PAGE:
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Pulp comics: Dynamite ‘Shadow’ 1-shots

Posted by at 10:00 am Friday, April 28, 2017 in Comics, Review, The Shadow
Estimated reading time: 2 minutes

Pulp comics: Dynamite ‘Shadow’ 1-shots

'The Shadow Over Innsmouth'Since 2012, Dynamite has had the rights to do The Shadow comics. Since then in addition to an on-going series (now ended), they have had several mini-series and one-shots with The Shadow. This is the third of three articles looking at what they have produced, here focusing on the several one-shots.

The one-shots are The Shadow Over Innsmouth, The Shadow Annuals 2012 & 2013, The Shadow Special, The Shadow Special 2014, The Shadow #0 (One-Shot) 2014, and The Shadow #100. There is also Altered States: The Shadow, which I covered in another posting, as I did for the 2014 one-shot.

The Shadow Over Innsmouth has The Shadow along with Margo Lane in fog-bound Innsmouth, after they landed their seaplane there. After getting a tale told them of Captain Marsh, the South Seas, the Deep Ones, and more, they discover that it’s just a cover to scare people off from a major bootlegging operation that even includes a submarine. But The Shadow makes short work of it. The coda at the end has H.P. Lovecraft hearing the same tale, which we assume is the source of his story, “A Shadow Over Innsouth.”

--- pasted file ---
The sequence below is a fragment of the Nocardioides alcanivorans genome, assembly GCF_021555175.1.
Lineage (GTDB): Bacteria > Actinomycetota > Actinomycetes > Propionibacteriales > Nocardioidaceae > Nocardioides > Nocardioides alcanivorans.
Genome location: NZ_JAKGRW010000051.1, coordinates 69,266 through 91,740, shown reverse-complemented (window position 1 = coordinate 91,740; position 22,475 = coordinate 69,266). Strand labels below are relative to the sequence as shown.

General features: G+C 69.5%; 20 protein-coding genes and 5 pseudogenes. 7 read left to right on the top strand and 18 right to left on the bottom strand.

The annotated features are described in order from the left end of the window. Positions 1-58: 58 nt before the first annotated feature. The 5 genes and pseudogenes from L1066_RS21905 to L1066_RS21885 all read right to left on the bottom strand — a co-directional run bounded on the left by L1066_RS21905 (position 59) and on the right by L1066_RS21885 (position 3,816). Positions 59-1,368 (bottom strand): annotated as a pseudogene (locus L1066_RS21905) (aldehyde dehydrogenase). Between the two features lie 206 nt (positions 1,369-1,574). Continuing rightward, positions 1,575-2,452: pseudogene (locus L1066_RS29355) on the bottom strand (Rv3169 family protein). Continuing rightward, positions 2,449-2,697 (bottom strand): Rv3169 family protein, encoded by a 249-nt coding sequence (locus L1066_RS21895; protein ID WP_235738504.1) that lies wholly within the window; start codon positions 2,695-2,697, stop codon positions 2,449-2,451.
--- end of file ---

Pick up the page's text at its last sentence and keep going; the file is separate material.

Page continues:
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DC Comics’ pulp connections

Posted by at 10:00 am Friday, March 31, 2017 in Comics, Pulps
Estimated reading time: 3 minutes

DC Comics’ pulp connections
Major Malcolm Wheeler-Nicholson

Major Malcolm Wheeler-Nicholson

In the past I’ve written on the pulp-comics connections with several of the major and minor pulp publishers. And recently I posted on the pulp roots of Marvel Comics. But I guess I need to take a look at DC Comics.

The pulp connections at DC Comics are even more obscure then Marvel’s. Not helped that, again, most are not aware of DC Comics “origins” as a company.

What we now know as DC Comics was formed as National Allied Publications by Major Malcom Wheeler-Nicholson in 1935. The Major was a pulp writer, but never a publisher until he formed National Allied. The major change he brought to the comic-book industry was to publish original comic-book work, not just comic strip reprints. That was actually kind of daring, and increased his costs (and risks).

However, when he was trying to get his third title out, Detective Comics, he had to take on backers. These were Harry Donenfeld and Jack Liebowitz. Within a couple of years Donenfeld and Liebowitz forced out Wheeler-Nicholson and took over his company. And that is putting in mildly. Most liken it to a “hostile takeover.”